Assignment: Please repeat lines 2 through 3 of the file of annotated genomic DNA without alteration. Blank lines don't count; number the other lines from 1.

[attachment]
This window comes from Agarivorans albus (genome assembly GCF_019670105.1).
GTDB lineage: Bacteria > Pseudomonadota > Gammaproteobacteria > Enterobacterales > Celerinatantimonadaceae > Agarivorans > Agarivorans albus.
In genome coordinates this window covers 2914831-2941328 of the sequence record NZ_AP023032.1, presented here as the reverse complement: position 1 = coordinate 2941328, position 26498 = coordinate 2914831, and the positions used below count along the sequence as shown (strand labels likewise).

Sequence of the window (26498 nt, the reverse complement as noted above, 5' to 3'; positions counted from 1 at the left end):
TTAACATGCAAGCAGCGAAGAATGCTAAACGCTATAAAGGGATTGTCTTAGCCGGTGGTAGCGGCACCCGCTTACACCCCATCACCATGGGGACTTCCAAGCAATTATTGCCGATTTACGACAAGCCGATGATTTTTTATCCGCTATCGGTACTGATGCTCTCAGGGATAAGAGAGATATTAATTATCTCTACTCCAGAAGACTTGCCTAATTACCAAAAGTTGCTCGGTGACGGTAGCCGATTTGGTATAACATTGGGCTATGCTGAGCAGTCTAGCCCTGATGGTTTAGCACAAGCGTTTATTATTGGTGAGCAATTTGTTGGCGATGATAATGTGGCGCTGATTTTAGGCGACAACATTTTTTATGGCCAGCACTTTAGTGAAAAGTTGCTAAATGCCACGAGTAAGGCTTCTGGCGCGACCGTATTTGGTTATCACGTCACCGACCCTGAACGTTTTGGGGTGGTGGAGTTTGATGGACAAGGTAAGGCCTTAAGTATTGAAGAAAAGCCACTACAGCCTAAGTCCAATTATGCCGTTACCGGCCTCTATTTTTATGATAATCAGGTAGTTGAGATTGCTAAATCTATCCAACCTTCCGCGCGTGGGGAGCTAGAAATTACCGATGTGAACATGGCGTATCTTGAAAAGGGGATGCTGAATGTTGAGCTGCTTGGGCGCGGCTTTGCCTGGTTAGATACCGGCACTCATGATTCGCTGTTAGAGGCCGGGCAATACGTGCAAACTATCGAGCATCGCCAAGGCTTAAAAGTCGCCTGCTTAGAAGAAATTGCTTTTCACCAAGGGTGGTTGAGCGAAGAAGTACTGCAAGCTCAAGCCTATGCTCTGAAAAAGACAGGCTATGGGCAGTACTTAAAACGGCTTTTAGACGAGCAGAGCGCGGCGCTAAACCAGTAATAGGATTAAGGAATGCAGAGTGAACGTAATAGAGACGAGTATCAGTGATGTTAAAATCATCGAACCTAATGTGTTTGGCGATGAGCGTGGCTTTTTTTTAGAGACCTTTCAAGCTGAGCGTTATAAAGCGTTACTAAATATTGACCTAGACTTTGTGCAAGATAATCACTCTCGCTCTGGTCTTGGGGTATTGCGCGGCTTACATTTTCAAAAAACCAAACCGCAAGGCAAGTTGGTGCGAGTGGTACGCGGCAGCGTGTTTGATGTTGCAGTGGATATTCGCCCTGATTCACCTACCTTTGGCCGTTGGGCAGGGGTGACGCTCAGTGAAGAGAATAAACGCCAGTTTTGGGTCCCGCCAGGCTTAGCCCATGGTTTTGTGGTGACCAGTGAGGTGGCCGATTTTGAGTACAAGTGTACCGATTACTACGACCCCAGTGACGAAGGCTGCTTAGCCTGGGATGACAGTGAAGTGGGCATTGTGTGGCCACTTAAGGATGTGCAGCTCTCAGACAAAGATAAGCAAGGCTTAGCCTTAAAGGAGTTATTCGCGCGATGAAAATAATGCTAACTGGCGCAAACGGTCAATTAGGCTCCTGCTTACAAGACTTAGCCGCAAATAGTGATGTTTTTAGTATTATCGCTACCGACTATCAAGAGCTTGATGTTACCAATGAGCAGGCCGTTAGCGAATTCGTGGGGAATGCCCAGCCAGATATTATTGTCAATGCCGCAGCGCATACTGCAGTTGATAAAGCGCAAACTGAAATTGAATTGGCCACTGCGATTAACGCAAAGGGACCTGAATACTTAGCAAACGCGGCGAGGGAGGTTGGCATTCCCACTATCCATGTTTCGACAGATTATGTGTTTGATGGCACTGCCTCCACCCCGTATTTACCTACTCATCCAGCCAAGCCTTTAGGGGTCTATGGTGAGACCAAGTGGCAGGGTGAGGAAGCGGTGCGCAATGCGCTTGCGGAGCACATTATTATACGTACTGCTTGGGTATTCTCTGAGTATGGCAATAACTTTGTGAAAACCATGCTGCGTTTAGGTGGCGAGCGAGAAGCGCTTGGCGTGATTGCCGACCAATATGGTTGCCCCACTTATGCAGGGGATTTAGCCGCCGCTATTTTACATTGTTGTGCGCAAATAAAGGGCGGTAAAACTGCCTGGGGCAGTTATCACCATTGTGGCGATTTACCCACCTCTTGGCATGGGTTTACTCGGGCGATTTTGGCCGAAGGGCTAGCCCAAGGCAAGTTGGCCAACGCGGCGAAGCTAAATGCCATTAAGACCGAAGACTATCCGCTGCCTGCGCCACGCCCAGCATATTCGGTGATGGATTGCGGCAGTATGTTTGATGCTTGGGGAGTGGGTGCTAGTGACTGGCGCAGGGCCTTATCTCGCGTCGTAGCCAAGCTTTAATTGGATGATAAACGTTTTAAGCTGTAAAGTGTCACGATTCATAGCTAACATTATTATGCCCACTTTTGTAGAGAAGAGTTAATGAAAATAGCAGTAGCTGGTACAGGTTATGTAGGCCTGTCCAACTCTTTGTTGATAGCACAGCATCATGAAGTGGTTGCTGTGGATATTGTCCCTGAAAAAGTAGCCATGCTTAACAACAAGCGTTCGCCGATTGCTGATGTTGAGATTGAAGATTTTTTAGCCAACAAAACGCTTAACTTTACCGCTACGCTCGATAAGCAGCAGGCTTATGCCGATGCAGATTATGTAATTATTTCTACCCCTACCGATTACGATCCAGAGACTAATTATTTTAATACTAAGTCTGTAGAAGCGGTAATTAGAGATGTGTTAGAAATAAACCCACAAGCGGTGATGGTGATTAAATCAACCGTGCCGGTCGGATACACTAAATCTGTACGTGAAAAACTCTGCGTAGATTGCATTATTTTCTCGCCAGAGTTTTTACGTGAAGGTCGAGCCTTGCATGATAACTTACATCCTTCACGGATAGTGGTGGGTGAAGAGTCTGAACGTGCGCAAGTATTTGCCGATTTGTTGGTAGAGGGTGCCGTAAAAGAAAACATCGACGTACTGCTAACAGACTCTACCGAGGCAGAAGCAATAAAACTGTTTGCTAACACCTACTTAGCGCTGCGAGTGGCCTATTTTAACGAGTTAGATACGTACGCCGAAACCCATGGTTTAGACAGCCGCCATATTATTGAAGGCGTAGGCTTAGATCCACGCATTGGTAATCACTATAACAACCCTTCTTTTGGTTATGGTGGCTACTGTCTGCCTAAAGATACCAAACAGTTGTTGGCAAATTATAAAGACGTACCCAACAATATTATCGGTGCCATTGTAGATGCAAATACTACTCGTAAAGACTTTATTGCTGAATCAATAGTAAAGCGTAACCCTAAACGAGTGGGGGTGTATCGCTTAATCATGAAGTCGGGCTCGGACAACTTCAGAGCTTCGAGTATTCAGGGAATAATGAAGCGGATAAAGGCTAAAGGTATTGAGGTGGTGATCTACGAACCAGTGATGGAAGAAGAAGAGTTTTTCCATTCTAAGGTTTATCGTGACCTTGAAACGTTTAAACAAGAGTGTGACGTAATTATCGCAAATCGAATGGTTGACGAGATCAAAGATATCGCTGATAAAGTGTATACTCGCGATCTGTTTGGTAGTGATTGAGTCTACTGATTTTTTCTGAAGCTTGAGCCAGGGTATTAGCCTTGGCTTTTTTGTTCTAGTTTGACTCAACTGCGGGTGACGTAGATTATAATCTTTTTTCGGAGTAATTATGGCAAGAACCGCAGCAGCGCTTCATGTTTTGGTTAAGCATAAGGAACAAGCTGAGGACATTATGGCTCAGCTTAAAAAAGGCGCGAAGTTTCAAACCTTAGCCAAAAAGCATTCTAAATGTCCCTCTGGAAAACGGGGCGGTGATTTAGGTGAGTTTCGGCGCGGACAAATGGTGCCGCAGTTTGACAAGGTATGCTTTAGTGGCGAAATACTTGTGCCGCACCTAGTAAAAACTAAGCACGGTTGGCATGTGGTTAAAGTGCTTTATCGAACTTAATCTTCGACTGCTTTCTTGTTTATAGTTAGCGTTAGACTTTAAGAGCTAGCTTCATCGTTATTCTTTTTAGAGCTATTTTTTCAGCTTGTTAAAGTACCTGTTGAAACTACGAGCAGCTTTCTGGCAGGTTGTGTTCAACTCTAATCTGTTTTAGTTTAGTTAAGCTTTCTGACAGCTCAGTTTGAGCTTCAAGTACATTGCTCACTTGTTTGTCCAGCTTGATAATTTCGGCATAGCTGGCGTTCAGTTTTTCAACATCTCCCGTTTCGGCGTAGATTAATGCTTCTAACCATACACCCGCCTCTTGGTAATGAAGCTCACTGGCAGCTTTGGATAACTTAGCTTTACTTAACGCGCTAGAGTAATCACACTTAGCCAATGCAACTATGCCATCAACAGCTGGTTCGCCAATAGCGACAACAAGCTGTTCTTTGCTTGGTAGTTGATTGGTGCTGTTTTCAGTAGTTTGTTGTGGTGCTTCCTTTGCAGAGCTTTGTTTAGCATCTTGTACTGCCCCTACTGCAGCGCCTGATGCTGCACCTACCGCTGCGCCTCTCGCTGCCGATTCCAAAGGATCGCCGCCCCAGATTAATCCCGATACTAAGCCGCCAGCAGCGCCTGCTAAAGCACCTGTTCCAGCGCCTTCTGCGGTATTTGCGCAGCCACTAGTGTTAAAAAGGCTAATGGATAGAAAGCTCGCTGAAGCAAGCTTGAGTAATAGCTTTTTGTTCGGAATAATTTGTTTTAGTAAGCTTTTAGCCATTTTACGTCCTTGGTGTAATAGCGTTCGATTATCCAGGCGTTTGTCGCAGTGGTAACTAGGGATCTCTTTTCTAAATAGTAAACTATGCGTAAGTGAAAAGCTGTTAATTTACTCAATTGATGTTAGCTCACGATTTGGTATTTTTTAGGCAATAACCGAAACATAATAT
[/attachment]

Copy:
GTDB lineage: Bacteria > Pseudomonadota > Gammaproteobacteria > Enterobacterales > Celerinatantimonadaceae > Agarivorans > Agarivorans albus.
In genome coordinates this window covers 2914831-2941328 of the sequence record NZ_AP023032.1, presented here as the reverse complement: position 1 = coordinate 2941328, position 26498 = coordinate 2914831, and the positions used below count along the sequence as shown (strand labels likewise).